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The -yllion system is a fabricated system invented by Donald Knuth for naming large numbers.[1]

Usage Edit

Numbers up to 999 are named as they are normally.

Numbers from 1000 to 9999 are written without a comma and pronounced "a-ty b hundred c-ty d" for the number abcd. For example, 7283 is pronounced "seventy-two hundred eighty-three." The word thousand is not used in this system.

\(10^4\) is called the myriad. All numbers from the myriad up to 9999,9999 are written with a comma between the ten thousands and thousands place. For example, 54325 would be written 5,4325.

Such numbers are pronounced like so:

• 45,7839 is pronounced "forty-five myriad seventy-eight hundred thirty-nine."
• 2423,3000 is pronounced "twenty-four hundred twenty-three myriad thirty hundred."
• 9999,9999 is pronounced "ninety-nine hundred ninety-nine myriad ninety-nine hundred ninety-nine."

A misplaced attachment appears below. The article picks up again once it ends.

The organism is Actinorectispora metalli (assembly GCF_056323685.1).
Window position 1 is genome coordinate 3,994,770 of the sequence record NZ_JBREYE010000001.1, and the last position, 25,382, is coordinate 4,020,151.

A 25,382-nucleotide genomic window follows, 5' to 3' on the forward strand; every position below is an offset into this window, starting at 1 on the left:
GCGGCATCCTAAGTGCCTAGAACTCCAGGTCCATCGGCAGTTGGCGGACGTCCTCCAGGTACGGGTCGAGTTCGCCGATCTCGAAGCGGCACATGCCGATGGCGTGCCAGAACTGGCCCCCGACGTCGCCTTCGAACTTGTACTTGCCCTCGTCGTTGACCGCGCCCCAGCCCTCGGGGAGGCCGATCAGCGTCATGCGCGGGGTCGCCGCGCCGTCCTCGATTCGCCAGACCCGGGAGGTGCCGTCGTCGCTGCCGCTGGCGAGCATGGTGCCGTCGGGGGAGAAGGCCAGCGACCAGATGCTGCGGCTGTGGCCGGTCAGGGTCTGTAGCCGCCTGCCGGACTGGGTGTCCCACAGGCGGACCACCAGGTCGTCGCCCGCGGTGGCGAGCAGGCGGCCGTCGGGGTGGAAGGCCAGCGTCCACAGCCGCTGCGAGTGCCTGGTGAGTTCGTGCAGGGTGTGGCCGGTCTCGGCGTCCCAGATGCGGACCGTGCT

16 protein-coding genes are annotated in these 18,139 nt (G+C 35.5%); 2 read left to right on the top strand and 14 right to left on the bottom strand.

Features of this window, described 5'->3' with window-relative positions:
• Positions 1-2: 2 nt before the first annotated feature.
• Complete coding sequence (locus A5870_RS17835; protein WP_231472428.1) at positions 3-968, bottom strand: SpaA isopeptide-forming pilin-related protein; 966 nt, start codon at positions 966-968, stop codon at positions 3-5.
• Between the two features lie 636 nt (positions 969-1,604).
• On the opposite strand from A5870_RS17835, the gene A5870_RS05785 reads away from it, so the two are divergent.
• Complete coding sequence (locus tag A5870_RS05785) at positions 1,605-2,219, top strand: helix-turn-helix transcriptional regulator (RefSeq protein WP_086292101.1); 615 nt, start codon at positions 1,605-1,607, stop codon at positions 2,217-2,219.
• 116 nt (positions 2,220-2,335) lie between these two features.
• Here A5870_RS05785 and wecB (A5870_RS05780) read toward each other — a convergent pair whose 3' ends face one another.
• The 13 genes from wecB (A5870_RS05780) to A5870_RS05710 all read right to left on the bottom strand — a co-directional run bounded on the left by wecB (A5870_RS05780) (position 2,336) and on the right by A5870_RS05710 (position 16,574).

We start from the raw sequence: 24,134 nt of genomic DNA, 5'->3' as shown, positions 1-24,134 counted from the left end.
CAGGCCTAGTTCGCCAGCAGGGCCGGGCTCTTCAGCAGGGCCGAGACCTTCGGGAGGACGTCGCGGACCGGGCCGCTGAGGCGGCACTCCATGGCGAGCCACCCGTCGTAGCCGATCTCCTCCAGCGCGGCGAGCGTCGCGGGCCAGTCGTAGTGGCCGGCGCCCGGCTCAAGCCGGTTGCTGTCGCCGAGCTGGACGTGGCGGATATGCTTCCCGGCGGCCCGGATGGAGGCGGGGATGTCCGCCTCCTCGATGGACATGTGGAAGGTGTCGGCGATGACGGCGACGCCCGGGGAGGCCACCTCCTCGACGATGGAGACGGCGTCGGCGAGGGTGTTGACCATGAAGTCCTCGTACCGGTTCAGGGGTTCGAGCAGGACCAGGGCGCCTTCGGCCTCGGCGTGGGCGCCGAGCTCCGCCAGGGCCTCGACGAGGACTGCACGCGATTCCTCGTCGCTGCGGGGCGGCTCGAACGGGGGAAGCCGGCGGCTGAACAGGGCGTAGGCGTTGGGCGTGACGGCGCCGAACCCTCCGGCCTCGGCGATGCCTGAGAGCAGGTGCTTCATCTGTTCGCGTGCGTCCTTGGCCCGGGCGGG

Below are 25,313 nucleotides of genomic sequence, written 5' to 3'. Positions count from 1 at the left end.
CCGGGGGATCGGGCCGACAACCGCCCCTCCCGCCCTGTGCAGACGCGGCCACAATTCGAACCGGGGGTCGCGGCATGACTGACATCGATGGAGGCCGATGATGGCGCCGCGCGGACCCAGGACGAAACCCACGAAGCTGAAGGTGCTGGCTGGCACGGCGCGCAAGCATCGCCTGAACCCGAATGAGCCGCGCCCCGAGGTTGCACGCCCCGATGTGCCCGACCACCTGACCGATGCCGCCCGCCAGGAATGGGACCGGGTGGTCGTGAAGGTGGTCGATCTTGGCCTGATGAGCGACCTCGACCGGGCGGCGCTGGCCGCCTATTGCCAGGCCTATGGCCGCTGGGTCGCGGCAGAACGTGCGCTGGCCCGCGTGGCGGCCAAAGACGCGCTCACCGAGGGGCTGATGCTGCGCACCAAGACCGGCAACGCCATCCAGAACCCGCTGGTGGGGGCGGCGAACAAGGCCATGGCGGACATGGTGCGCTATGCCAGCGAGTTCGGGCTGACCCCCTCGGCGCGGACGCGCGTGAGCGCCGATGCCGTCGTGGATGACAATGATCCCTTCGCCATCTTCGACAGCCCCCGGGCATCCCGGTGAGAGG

\(10^8\) is called the myllion. It is written 1;0000,0000. Note that a new punctuation mark, a semicolon, was used to represent the myllions place. Numbers up to 9999,9999;9999,9999 are named in the same way as the above numbers are pronounced: each group of four digits is pronounced as written above, and the commas are pronounced "myriad." The only difference is that the semicolon (;) is pronounced "myllion."

\(10^{16}\) is called the byllion. It is written 1:0000,0000;0000,0000. Note that a new punctuation mark, a colon, was used to represent the byllions place. Numbers up to 9999,9999;9999,9999:9999,9999;9999,9999 are pronounced as above, but the colon (:) is pronounced "byllion."

Continuing in this method, we have n-yllion \(= 10^{2^{n+2}}\), allowing the tryllion, quadryllion, quintyllion, etc.

Sources Edit

1. The Knuth -yllion Notation - Large Numbers (page 2) at MROB